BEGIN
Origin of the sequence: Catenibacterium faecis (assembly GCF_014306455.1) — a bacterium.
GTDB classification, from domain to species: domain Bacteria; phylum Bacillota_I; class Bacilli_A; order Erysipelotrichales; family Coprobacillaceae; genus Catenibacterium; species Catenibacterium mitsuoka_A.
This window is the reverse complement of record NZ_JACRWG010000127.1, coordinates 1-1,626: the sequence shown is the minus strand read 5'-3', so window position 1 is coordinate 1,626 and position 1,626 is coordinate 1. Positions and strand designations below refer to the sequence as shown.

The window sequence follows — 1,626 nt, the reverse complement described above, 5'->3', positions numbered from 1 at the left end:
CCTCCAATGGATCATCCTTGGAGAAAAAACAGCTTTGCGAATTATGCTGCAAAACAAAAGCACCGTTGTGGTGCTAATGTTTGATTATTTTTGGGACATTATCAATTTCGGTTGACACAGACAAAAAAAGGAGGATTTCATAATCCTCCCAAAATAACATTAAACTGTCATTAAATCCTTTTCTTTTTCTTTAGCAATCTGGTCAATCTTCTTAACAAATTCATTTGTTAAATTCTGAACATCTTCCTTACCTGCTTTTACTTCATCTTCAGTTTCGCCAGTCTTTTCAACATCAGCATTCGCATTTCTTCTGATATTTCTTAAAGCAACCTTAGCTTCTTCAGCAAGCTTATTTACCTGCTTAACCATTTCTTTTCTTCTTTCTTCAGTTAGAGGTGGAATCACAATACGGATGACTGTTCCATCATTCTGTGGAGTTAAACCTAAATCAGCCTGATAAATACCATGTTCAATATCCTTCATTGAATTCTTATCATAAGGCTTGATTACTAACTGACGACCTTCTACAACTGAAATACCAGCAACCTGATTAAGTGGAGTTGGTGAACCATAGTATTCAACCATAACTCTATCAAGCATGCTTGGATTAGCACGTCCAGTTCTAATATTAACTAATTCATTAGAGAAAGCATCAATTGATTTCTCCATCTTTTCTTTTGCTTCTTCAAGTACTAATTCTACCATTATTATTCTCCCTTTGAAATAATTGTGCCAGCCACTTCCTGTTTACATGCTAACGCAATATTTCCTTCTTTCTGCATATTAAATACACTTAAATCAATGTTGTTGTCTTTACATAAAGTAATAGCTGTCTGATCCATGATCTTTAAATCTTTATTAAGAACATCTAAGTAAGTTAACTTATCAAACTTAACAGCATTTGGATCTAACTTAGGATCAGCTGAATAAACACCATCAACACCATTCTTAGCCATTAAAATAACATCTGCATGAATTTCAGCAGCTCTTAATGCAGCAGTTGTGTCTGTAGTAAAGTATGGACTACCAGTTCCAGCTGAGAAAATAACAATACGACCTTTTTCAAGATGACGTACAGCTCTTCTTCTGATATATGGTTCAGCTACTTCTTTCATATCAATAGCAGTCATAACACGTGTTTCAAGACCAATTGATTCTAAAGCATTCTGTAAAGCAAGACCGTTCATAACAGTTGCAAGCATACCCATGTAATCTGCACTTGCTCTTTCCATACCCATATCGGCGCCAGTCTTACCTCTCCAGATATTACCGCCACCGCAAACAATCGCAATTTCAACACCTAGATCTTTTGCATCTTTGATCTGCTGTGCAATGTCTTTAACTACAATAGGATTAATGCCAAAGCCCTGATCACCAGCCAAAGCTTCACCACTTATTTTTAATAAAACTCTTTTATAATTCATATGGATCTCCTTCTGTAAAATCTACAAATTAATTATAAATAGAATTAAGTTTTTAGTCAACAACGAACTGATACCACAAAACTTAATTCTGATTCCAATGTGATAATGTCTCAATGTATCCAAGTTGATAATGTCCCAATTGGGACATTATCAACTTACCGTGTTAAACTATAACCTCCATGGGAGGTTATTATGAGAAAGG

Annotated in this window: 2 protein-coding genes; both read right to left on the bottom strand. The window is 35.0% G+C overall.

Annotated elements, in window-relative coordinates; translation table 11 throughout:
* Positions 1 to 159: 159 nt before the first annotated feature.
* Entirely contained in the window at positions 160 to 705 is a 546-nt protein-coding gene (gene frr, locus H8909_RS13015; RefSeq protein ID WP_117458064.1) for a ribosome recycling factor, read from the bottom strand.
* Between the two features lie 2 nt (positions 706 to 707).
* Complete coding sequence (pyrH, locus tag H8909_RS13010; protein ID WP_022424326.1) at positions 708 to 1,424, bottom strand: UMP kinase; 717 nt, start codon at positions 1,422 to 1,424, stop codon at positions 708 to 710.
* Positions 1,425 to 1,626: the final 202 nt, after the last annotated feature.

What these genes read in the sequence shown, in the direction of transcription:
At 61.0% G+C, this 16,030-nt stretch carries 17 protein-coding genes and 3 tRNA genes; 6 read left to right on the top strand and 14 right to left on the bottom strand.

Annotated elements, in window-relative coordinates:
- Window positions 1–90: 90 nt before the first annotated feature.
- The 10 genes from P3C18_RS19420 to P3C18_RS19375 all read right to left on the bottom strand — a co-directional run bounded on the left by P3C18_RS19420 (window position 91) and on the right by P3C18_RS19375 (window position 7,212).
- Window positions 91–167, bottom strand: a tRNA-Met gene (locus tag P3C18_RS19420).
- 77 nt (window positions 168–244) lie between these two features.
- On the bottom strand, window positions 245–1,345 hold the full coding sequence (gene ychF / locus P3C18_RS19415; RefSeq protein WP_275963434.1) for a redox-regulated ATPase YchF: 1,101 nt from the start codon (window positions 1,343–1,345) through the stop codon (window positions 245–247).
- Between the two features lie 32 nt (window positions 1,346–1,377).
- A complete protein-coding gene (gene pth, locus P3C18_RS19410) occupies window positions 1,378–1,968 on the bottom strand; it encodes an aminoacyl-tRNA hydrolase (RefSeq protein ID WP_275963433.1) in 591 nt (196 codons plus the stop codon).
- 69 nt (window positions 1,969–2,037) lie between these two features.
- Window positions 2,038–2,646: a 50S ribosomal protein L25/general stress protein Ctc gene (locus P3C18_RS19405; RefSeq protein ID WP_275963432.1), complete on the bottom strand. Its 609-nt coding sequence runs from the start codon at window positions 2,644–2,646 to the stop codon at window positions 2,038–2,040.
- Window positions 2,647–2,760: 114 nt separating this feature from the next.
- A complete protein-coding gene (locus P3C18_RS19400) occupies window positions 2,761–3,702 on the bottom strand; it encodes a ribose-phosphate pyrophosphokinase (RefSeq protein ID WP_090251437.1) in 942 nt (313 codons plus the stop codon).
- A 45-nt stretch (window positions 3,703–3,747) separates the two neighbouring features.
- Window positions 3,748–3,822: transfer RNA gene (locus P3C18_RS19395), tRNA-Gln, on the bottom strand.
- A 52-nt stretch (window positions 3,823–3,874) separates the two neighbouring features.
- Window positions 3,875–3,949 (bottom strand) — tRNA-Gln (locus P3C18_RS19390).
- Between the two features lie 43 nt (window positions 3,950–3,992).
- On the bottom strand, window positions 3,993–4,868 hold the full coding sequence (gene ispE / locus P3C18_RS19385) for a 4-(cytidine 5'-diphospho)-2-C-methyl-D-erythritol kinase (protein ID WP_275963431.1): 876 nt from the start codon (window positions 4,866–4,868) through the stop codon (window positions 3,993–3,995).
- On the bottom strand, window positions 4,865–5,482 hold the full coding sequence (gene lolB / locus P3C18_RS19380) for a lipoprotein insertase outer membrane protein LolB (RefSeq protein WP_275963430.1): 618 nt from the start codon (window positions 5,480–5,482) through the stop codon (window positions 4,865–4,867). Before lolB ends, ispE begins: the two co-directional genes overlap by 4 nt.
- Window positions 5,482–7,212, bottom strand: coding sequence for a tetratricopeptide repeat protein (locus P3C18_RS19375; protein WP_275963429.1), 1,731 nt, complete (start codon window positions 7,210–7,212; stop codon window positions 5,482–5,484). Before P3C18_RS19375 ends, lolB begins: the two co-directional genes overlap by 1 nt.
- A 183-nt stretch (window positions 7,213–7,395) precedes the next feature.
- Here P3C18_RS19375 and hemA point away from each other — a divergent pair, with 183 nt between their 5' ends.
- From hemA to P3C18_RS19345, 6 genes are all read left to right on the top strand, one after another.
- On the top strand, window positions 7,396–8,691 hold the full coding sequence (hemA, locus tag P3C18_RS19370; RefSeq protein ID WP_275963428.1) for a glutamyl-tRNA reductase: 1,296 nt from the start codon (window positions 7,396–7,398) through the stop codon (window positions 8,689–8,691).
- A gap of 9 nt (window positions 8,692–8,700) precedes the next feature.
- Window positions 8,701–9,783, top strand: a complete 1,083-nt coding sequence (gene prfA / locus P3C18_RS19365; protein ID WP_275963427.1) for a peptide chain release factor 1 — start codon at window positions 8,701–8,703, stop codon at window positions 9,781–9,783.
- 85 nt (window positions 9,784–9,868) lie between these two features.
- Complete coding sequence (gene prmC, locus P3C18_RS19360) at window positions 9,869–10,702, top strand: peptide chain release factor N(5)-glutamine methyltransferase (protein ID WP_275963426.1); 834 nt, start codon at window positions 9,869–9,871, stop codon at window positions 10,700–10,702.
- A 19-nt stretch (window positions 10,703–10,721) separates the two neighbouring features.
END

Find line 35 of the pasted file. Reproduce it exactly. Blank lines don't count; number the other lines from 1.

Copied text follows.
- A 183-nt stretch (window positions 7,213–7,395) precedes the next feature.